This election industry, with it characteristic bribes, unexplained money coming in from governments in the region trying to influence the outcome of the election in Uganda or political parties and trade unions in Europe, western embassies in Kampala, plays a vital role in the Ugandan economy and so there was no surprise that political parties that know for certain that 2011 will see, if anything, much more rigging than before, still felt they had to take part in it.
When Museveni finally leaves power some day, this is the legacy that will last the longest and take the longest and the greatest effort to uproot.
A generation of Ugandans will have been born that has no understanding whatsoever of what institutions mean, what merit is, what procedure and method are, and how to earn a living by the process of systematic, incremental work, followed by payment and personal savings.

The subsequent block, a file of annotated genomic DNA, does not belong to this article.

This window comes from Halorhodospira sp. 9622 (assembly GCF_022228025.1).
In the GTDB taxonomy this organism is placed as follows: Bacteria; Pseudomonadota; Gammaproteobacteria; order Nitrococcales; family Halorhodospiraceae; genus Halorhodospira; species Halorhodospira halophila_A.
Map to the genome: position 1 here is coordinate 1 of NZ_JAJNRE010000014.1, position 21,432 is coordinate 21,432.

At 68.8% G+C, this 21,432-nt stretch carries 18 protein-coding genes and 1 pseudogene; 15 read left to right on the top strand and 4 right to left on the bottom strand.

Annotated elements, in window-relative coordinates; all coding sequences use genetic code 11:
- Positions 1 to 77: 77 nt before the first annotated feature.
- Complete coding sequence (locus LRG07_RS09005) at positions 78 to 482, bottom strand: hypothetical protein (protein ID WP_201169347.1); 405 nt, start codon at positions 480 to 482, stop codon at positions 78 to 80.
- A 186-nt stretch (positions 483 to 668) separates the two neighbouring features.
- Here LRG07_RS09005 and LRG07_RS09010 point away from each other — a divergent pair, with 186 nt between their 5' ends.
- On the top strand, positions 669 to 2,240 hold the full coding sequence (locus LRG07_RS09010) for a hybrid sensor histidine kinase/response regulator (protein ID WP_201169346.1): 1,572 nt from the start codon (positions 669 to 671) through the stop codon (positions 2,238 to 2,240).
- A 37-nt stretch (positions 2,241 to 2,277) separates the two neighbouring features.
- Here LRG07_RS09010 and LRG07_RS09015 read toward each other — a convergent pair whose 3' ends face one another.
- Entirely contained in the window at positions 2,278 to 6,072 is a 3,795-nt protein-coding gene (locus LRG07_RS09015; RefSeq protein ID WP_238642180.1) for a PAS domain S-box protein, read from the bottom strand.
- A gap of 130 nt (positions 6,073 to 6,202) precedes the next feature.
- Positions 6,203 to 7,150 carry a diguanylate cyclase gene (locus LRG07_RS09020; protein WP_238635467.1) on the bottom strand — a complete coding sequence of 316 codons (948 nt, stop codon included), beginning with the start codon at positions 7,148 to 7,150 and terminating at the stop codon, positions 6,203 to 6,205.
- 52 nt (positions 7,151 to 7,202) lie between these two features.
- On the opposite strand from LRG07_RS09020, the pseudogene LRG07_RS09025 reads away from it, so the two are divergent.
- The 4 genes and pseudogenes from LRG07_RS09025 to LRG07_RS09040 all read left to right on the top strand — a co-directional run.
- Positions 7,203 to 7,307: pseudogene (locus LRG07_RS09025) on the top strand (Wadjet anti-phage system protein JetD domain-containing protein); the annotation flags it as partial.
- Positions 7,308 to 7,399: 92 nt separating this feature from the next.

They will not know or have the patience to queue up for anything, to wait for longer than a week for a tender or results of an interview to be made public.
The only thing they will have known and which works for them is the life of what in Kampala slang these days is termed “Okuyiya”, a term describing the gambling, scheming, lying, issuing bouncing cheques, acting the sycophant, bending or breaking laws and rules and evading taxes or doctoring academic certificates that is life in Uganda and how most people survive.